Posts for: November, 2015
Once periodontal disease is out of your life, you want it to stay that way. But you’re more likely to see recurring disease once it has affected your teeth and gums, so staying vigilant is a must. Don’t worry - you don’t have to face down periodontitis alone. Our office is here to serve as your ally in the fight for long-term gum health. Check out the most helpful things you can do at home, and how often you should be visiting the office.
Your Anti-Gum Disease Efforts
- Antibiotics - Antibiotics may be a part of your periodontal treatment with Elkhart Dental Center. We offer two unique medications that are FDA-approved to help treat gum disease. Atridox is in a powder form, and Arestin is a gel. Both help treat infection and return even the narrow pockets at your gum line from succumbing to disease again.
- Excellent oral hygiene - Brushing and flossing are key - your mouth is a weakened environment post-periodontal disease, and you’ll need to keep bad bacteria out. But flossing is especially important. Your toothbrush can’t access plaque that’s between the teeth, so you need to get your floss in there to make an impact. Flossing also helps toughen up your gums, so that they can better defend against irritation and inflammation.
- Medicated mouthwash - Rinses with antimicrobial agents will help prevent the onset of gingivitis, the first stage of gum disease.
- Quit smoking - Tobacco use affects your immune system, and makes your oral tissues more susceptible to inflammation and infection. When you consider that alongside all the other negative ways it impacts your health, it becomes clear that quitting is a great idea. You can start with this free online resource.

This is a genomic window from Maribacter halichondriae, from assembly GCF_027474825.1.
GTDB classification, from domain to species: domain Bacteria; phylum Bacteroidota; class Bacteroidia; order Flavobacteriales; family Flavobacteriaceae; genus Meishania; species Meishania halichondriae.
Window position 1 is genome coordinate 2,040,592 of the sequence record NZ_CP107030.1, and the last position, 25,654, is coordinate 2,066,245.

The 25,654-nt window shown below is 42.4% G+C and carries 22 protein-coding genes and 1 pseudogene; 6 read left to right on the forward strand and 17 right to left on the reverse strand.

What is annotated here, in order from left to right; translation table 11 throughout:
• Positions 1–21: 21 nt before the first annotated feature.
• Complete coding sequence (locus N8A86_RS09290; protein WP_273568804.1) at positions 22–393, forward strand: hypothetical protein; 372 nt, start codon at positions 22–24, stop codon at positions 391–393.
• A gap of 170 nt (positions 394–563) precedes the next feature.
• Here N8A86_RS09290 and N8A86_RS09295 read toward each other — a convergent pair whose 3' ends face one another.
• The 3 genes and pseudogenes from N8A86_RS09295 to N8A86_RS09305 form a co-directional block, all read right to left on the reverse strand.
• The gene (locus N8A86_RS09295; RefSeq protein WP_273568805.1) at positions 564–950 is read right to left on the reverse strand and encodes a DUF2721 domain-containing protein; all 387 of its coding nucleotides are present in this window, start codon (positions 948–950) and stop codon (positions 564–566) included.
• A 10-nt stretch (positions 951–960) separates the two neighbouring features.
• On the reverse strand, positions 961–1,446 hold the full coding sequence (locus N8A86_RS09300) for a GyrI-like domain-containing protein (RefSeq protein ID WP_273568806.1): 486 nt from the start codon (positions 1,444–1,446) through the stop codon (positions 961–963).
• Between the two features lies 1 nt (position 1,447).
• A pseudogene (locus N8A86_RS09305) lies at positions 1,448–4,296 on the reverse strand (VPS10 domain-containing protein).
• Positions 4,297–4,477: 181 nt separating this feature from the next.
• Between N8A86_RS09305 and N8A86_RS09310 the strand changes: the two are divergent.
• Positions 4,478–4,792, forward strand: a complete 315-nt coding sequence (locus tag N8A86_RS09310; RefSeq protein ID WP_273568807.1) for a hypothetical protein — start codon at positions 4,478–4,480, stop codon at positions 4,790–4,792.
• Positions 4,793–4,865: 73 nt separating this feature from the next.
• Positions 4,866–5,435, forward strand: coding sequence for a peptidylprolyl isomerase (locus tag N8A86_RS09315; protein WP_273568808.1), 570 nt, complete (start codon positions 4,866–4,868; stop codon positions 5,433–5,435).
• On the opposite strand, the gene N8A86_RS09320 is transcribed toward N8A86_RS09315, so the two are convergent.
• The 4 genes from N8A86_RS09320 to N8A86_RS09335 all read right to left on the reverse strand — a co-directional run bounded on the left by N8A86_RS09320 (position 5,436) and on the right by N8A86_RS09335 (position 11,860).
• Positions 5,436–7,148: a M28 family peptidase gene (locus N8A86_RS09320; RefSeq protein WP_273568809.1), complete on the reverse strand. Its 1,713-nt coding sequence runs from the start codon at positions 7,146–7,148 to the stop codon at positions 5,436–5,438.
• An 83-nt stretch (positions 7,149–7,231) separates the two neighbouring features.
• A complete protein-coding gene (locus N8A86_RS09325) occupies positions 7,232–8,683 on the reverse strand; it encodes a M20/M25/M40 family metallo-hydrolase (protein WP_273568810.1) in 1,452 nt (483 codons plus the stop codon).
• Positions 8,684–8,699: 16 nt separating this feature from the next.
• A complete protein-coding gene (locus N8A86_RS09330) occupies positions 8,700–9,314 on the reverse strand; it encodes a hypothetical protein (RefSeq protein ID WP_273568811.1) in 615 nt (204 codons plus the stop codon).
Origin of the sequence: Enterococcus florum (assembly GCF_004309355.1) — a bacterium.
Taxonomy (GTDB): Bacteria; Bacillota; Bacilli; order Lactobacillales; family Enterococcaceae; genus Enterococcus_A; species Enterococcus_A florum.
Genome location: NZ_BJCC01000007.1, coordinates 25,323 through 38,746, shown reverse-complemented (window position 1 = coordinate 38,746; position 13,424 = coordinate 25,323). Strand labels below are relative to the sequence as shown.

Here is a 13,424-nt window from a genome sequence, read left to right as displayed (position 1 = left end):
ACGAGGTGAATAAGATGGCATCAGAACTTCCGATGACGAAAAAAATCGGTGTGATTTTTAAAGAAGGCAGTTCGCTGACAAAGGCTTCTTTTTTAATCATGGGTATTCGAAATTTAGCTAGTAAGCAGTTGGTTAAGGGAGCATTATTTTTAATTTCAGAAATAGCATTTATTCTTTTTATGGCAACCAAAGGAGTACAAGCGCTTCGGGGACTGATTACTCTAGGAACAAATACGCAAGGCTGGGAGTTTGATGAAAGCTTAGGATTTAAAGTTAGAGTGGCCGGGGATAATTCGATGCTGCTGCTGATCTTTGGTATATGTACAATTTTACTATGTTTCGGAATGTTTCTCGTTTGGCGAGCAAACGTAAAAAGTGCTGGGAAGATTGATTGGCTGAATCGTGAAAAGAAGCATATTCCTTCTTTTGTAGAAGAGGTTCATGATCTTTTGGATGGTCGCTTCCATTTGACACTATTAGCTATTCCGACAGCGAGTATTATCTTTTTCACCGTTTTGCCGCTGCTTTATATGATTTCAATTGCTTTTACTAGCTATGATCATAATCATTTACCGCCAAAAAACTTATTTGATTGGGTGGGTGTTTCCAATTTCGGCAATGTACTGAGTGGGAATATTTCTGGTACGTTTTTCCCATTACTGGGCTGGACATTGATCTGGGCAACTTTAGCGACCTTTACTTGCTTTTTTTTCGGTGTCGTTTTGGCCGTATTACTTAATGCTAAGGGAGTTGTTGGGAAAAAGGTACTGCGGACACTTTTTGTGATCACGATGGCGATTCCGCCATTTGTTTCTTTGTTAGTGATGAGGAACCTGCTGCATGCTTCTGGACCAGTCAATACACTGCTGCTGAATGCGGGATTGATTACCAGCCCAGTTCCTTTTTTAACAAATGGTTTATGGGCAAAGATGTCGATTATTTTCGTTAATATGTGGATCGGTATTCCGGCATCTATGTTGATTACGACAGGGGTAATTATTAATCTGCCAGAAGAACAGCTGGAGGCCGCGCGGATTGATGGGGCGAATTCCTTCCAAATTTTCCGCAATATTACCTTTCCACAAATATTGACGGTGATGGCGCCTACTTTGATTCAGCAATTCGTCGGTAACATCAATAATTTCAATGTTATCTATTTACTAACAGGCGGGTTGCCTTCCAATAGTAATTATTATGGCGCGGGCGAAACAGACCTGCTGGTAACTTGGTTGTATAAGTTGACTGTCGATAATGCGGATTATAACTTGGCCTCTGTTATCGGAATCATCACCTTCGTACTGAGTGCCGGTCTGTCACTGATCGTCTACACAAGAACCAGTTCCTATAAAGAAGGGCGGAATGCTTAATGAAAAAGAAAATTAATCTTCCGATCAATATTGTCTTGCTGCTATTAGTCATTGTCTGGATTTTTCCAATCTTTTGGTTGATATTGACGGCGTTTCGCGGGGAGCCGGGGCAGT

- Eat well - You need to get a well-rounded diet in order to provide your teeth, gums, and entire body with the nutrients they need to thrive. Be sure you’re getting plenty of fresh fruit and vegetables.
- Schedule regular exams - While the ADA recommends that you visit the dentist every six months, Dr. Lee may want to see you more often so that he can monitor your mouth closely for signs of periodontitis. As the signs of gum disease can be tricky to notice, be sure to keep your appointments to have your mouth examined by a professional.
Elkhart Gum Disease Treatment | Elkhart Periodontal Treatment | Periodontal Treatment Elkhart
When tooth loss strikes, much more changes than just the number of teeth in your mouth. As soon as you lose that tooth, your jaw bone loses the support of that structure. This leads to the bone tissue resorbing, breaking down and dissolving into the bloodstream.
You need your bone - for so many reasons. And with a proactive approach to your oral health, you don't have to see your jaw weakening as a result of tooth loss. Keep reading to learn how you can preserve your jaw structure, why that's so important, and how we can help at Elkhart Dental Center.
Why Your Jaw Bone Is So Important
Your jaws support your teeth. While they may not seem as necessary if you're experiencing tooth loss, they will make it possible for you to place a dental implant. An implant both protects your existing jaw bone and provides a foundation for a restoration. Since the restoration is attached to your own jaw, the stability and performance is unparalleled - but this is only possible with adequate bone density.
Your jaw bones also contribute to your natural facial structure. They help keep you looking young, and support your skin to prevent wrinkles. Tooth and bone loss can lead to premature aging, and even make you look like a different person. By preserving your bone tissue, you can slow down this aging process.
Stop Jaw Bone Loss in Its Tracks
- Respond to tooth loss ASAP - Whether you've had an infected tooth extracted, or have lost a tooth due to periodontal disease, you'll need to react right away. The longer you hesitate, the longer you'll be vulnerable to bone loss.
- Learn more about Bioplant - We offer a synthetic bone graft that protects the tooth socket immediately after extraction. It helps prevent the bone loss that commonly takes place after a tooth is removed. If you think this might be right for you, just let us know!
- Keep your regular dental appointments - It never hurts to check in with your dentist on schedule. We'll be able to spot potential problems before they become serious, and potentially prevent the tooth loss in the first place.